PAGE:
AI to ‘turbo-charge’ fraud unless further action is taken, think thank reports
The Social Market Foundation (SMF) has called for Prime Minister Rishi Sunak to tackle fraud during next week’s AI summit.
A briefing by SMF has called for a new “whole eco-system” approach at the heart of its proposed agenda to beat fraud.
It argues that measures addressing the threats posed by AI must be part of this as the technology could llow fraudsters to generate “synthetic content” such as deepfakes for “spear phishing” and “social engineering” purposes.
The organisation said the country is “in the midst of a fraud emergency”, with nine per cent of the UK population falling victim to fraud in 2021-22, at an overall cost of more than £12bn to the economy.
Richard Hyde, researcher at the SMF, said: “Whilst it is promising that the prime minister is looking to lead on AI safety, the threat of fraud needs to be part of that debate. Tools such as AI are highly likely to be exploited by fraudsters for malevolent ends.
"Therefore any serious effort to ensure AI is safe has to encompass safety from crime enabled by it. This requires having the right approach and infrastructure in place to combat the current fraud emergency and create a strong foundation on which to face the new threats.
“Given the international dimension to much of the fraud that is perpetrated against the people of the UK and the fact that AI is going to turbo-charge the fraud threat, the summit represents an unmissable opportunity for the international community to get ahead of the AI-fraud challenge, in contrast to the slow and inadequate efforts made against the current fraud emergency.”
In partnership with StopScams UK, SMF hosted two roundtables earlier this year, which saw experts conclude that, despite being a step forward, the UK Government’s fraud strategy fell short of tackling the issue.
Roundtable members included politicians, policymakers, and regulator representatives from the financial, telecoms and technology industries as well as consumer and business cohorts.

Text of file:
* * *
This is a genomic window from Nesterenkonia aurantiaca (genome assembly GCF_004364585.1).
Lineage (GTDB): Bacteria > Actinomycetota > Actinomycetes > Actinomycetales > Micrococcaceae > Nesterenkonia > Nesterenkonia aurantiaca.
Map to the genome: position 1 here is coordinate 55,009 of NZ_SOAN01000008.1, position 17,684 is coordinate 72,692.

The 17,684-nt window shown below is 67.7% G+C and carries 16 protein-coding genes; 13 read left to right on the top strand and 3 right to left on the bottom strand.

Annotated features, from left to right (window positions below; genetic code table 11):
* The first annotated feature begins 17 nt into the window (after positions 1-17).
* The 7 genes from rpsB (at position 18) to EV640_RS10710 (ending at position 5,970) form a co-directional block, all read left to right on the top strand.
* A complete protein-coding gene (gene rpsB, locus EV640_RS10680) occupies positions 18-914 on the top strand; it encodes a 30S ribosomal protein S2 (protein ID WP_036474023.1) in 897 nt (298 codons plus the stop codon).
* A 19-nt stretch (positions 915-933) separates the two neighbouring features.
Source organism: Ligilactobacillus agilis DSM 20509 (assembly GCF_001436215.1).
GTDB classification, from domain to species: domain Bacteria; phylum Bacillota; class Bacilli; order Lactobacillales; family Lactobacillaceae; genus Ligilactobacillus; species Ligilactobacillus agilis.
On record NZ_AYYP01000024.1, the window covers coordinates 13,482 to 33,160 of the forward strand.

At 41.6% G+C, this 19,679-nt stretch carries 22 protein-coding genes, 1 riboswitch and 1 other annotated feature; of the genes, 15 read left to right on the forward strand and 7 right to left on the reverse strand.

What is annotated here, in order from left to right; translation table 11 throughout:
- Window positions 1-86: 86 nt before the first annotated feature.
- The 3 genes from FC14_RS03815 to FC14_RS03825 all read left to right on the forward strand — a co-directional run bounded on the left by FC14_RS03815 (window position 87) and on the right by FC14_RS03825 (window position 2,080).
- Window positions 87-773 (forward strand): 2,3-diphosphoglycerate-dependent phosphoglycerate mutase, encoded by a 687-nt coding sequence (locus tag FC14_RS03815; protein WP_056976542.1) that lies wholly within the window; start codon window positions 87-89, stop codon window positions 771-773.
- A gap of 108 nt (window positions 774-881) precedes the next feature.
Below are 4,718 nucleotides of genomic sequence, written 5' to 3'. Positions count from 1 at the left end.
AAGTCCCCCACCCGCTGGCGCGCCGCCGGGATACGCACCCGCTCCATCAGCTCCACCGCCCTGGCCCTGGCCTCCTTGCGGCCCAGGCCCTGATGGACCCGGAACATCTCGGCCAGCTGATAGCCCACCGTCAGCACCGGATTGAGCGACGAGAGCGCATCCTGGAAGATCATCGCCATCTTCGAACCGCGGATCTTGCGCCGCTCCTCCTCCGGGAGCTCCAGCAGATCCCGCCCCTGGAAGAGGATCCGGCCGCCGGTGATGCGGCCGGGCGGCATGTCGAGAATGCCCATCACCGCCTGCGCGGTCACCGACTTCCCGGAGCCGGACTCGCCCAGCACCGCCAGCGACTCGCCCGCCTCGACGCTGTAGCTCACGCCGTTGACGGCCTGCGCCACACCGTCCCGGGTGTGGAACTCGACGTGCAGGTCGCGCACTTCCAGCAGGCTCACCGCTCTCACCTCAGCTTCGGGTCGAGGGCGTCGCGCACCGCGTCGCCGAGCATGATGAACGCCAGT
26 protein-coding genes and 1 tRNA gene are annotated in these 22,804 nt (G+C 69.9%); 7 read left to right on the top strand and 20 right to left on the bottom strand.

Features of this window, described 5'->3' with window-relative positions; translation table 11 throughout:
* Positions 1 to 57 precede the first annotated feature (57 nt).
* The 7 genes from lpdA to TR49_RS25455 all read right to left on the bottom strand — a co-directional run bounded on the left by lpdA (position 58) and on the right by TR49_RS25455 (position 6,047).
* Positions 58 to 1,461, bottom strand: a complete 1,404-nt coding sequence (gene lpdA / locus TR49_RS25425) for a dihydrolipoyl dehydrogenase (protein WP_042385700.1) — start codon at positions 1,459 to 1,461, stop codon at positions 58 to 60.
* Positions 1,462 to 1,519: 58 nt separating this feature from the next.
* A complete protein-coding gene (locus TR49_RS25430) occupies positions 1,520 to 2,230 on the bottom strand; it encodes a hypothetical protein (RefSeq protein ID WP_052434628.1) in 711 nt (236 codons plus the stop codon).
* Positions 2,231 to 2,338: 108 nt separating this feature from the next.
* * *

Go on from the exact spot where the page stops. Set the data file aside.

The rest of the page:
Discussing what measures the government should implement going forward, most agreed on the need for better cooperationwithin the fraud chain and between private and public sectors , underpinned by sharing of data.
Other actions included financial services building a more preventative approach, as well as raising “fraud hygiene” awareness amongst the public.
However, the document also listed several obstacles which may prevent the strategy from succeeding, including regulation on levels of data sharing as well as diverging opinions on the priority given to the issue.
The paper also suggested “a lack of” leadership is a core hindrance and warned the new strategy would require fraud to be treated as a top political priority to succeed.
Ruth Evans, chair of Stop Scams UK commented: “Scams and fraud impact us all with almost £600m stolen by fraudsters from UK consumers in the first six months of this year alone. For too long the policy framework around fraud and scams has failed to keep pace with changes in technology and the proliferation of new scam types.
“This report, commissioned by Stop Scams UK, makes a vital contribution to the policy debate.
It sets out the pressing need for a whole eco-system approach, built around clear leadership from the government and the better coordination of industry action, and underpinned by the seamless sharing of data between firms and across sectors. Stop Scams UK’s pilot projects have started to light the way for cross-sector data sharing. This report shows just how urgent that work is and how much more there is to do.”